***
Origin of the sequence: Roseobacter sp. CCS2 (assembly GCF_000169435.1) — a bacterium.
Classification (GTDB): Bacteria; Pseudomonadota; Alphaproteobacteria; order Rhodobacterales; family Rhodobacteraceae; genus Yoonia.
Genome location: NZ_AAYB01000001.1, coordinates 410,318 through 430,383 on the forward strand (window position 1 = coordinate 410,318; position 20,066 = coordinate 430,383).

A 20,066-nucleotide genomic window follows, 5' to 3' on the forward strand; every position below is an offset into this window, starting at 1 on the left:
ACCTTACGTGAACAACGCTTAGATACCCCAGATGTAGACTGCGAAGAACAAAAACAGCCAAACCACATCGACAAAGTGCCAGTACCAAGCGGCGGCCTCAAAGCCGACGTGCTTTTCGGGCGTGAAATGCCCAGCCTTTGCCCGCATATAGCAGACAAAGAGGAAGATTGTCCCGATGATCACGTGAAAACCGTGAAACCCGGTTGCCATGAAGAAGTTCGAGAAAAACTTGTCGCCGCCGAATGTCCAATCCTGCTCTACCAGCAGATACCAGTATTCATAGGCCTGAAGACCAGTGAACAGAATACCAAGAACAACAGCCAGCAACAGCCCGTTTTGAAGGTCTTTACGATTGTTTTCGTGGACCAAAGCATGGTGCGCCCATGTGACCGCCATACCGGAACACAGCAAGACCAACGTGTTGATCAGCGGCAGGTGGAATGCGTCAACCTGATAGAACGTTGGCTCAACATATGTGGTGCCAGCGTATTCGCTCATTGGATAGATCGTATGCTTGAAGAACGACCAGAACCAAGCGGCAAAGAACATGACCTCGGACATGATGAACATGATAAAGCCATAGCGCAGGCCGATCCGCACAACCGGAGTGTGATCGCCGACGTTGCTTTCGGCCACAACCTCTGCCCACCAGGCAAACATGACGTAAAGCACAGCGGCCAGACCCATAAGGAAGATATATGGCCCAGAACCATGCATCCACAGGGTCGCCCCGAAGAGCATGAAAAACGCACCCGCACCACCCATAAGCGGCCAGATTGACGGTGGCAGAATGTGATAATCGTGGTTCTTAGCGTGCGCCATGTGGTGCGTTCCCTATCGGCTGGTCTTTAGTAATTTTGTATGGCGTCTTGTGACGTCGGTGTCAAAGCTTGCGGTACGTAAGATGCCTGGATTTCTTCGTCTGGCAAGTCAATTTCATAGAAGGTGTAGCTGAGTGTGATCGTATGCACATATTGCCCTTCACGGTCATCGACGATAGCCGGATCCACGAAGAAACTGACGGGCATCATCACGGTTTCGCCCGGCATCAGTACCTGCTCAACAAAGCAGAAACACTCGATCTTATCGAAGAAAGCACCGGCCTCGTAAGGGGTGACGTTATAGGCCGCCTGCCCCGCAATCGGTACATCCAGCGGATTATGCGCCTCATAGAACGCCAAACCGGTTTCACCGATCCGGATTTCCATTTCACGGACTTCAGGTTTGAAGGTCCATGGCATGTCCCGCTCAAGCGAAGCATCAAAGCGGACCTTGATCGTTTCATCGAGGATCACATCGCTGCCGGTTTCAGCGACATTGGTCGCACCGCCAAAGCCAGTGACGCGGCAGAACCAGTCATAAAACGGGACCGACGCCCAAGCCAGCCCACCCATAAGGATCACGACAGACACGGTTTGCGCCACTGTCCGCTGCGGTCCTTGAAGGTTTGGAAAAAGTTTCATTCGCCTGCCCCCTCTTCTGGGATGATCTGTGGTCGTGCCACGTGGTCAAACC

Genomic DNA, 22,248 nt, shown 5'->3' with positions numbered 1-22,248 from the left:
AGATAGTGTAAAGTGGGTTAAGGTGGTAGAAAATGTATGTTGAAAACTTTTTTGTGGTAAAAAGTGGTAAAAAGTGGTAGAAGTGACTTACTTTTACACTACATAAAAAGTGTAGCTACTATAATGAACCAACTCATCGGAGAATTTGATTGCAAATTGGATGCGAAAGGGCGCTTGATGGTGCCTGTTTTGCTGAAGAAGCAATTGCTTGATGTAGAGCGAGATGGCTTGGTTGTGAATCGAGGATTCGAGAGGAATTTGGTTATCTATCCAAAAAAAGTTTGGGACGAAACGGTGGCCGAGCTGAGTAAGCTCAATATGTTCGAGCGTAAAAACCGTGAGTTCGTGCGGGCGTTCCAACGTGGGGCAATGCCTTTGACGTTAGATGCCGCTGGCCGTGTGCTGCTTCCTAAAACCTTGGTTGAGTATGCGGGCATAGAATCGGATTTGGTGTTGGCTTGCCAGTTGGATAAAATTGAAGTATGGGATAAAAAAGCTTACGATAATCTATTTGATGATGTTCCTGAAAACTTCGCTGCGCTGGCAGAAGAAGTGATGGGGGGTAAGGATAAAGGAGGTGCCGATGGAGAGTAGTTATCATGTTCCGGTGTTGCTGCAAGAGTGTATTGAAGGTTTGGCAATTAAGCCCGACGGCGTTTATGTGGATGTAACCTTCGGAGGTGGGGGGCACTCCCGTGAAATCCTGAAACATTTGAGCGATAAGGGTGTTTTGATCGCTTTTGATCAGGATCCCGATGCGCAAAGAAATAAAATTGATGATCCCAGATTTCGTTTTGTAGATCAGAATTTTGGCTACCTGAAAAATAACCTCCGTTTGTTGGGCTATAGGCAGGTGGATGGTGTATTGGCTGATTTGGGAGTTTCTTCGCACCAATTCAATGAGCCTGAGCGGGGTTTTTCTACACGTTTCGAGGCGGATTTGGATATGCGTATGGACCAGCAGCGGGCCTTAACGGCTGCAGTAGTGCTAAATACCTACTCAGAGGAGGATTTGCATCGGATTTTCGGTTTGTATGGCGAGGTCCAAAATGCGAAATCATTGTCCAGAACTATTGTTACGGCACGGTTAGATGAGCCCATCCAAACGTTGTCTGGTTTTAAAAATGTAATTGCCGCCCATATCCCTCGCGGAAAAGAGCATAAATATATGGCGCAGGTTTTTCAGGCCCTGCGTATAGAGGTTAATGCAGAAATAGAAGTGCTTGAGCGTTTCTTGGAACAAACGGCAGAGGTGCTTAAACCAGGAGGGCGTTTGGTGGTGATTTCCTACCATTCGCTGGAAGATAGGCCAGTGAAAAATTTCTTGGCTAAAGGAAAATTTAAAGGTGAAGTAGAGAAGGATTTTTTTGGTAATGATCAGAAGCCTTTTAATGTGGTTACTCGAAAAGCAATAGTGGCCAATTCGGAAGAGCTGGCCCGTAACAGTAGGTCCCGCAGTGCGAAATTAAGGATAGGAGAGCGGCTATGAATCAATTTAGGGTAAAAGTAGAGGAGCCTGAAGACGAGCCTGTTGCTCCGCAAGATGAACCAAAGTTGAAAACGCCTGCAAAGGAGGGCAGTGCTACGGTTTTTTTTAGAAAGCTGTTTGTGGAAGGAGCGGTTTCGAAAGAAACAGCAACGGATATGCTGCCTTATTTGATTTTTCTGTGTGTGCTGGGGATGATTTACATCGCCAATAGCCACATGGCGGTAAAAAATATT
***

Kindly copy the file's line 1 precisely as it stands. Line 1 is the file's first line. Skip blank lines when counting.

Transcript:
Origin of the sequence: Roseobacter sp. CCS2 (assembly GCF_000169435.1) — a bacterium.